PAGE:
I'm afraid of varargs. I don't know what to use them for.

Plus, it feels dangerous to let people pass as many arguments as they want.

What's an example of a context that would be a good place to use them?

  • 3
    I don't see why it would be "dangerous". It's not more dangerous than having a method called a big number of times with different arguments. Do you have concerns with the stack? Then you should not, because varargs are mapped to arrays which are passed by reference.
    – jfpoilpret
    Apr 20 '09 at 4:47
  • 68
    Just wanted to chime in: there is nothing wrong with avoiding language features you aren't (yet) fully comfortable with. Far better than using features you don't understand! ;)
    – Steven
    Aug 1 '11 at 15:55
  • 2
    It is normal to fear of unknown. To learn more read about varargs here docs.oracle.com/javase/tutorial/java/javaOO/arguments.html . You will see, that varargs are nothing to be afraid of. Varargs are useful. Knowing how to use varargs gives you the ability to write methods like [PrintStream.format]("docs.oracle.com/javase/7/docs/api/java/io/…, java.lang.Object...)") :). Nov 19 '13 at 8:08
  • 1
    This is not a criticism of varargs, but there's actually some reason to "be afraid" (until you precisely understand the limitations of varargs); this is why the @SafeVarargs annotation exists. stackoverflow.com/a/14252221/1593924
    – Jon Coombs
    Jun 20 '14 at 7:45

Varargs are useful for any method that needs to deal with an indeterminate number of objects. One good example is String.format. The format string can accept any number of parameters, so you need a mechanism to pass in any number of objects.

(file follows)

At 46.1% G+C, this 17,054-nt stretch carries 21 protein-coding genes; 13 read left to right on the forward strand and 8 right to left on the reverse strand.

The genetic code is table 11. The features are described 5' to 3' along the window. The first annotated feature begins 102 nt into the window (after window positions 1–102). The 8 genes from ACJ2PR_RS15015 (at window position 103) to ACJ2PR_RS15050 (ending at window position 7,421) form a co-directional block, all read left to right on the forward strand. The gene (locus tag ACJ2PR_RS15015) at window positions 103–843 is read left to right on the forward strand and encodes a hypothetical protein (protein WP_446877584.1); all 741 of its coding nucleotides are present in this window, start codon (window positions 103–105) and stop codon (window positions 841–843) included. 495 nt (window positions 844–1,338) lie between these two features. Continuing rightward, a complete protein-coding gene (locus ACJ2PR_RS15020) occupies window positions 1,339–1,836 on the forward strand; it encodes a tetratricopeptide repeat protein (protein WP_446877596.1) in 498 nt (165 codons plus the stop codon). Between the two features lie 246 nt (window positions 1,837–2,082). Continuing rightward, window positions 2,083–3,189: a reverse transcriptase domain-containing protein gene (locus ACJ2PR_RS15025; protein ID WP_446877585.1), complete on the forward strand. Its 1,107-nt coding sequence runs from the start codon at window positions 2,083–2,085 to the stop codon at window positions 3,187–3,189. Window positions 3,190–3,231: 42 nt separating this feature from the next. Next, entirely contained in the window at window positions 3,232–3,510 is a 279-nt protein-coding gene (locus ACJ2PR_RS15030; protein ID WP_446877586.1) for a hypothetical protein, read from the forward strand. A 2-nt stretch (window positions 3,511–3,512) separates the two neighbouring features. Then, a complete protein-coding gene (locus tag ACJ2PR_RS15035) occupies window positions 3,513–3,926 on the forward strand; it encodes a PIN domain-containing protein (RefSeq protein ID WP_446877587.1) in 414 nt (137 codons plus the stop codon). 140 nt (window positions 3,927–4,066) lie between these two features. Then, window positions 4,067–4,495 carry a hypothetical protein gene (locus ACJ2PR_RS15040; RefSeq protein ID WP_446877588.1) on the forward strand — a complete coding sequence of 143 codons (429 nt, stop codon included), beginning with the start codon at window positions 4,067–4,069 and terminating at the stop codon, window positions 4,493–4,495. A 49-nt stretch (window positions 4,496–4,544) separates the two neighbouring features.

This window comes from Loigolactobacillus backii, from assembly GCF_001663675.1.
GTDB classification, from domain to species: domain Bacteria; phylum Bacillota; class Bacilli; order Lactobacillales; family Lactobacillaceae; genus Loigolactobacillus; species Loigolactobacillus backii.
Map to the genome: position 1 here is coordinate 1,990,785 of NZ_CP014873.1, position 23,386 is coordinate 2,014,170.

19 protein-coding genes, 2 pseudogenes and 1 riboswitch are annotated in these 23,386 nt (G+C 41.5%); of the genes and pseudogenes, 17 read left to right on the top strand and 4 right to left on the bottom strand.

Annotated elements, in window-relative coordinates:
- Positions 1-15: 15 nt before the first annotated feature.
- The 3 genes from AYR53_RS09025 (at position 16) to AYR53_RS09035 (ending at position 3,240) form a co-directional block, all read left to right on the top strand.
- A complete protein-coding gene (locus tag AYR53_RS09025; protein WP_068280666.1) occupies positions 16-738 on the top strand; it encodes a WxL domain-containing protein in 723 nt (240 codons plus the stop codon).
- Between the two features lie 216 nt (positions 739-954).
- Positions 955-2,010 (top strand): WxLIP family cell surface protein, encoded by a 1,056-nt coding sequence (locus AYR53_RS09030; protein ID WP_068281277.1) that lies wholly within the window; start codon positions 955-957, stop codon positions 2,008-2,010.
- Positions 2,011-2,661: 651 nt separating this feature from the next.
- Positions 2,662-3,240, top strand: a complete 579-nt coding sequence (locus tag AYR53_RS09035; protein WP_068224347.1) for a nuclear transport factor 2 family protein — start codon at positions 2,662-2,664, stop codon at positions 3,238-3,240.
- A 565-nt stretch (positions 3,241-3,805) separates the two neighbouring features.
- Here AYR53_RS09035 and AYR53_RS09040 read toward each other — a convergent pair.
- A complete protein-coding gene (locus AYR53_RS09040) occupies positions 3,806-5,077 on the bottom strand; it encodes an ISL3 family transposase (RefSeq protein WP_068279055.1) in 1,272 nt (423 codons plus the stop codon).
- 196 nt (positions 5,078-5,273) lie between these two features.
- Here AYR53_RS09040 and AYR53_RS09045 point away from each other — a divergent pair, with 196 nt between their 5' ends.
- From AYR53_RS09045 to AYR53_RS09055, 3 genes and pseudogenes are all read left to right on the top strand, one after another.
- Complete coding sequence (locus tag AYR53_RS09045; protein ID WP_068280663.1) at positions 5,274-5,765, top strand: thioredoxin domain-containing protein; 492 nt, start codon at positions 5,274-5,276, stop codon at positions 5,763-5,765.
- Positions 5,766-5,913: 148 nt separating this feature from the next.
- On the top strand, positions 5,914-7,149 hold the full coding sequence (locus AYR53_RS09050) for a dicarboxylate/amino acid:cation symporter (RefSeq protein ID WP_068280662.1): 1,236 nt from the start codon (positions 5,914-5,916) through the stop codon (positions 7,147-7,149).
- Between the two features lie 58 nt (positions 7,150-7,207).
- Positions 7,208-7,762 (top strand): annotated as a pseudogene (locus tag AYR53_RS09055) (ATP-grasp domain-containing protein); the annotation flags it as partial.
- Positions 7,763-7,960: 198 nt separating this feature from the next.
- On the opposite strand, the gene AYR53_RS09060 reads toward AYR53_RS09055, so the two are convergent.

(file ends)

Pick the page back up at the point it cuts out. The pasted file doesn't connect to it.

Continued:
String.format("This is an integer: %d", myInt);
String.format("This is an integer: %d and a string: %s", myInt, myString);
  • 5
    An array parameter also can receive an indeterminate number of objects but a varargs parameter allows more flexibility and convenience at the point of invocation. You can write code to build an array and pass it, or you can let Java do it for you when you choose to receive it in a varargs parameter.
    – H2ONaCl
    Dec 24 '15 at 23:01
  • Is there some compelling reason why you wouldn't just pass a reference to some ADT, be it a simple linked list or a more full-grown List object? It could of course still be passed on the stack, just make it a struct with a size/count field in the header.. Varargs just looks like pollution that's been spread around to all languages in the C-family. Nov 23 '20 at 3:07

A good rule of thumb would be:

"Use varargs for any method (or constructor) that needs an array of T (whatever type T may be) as input".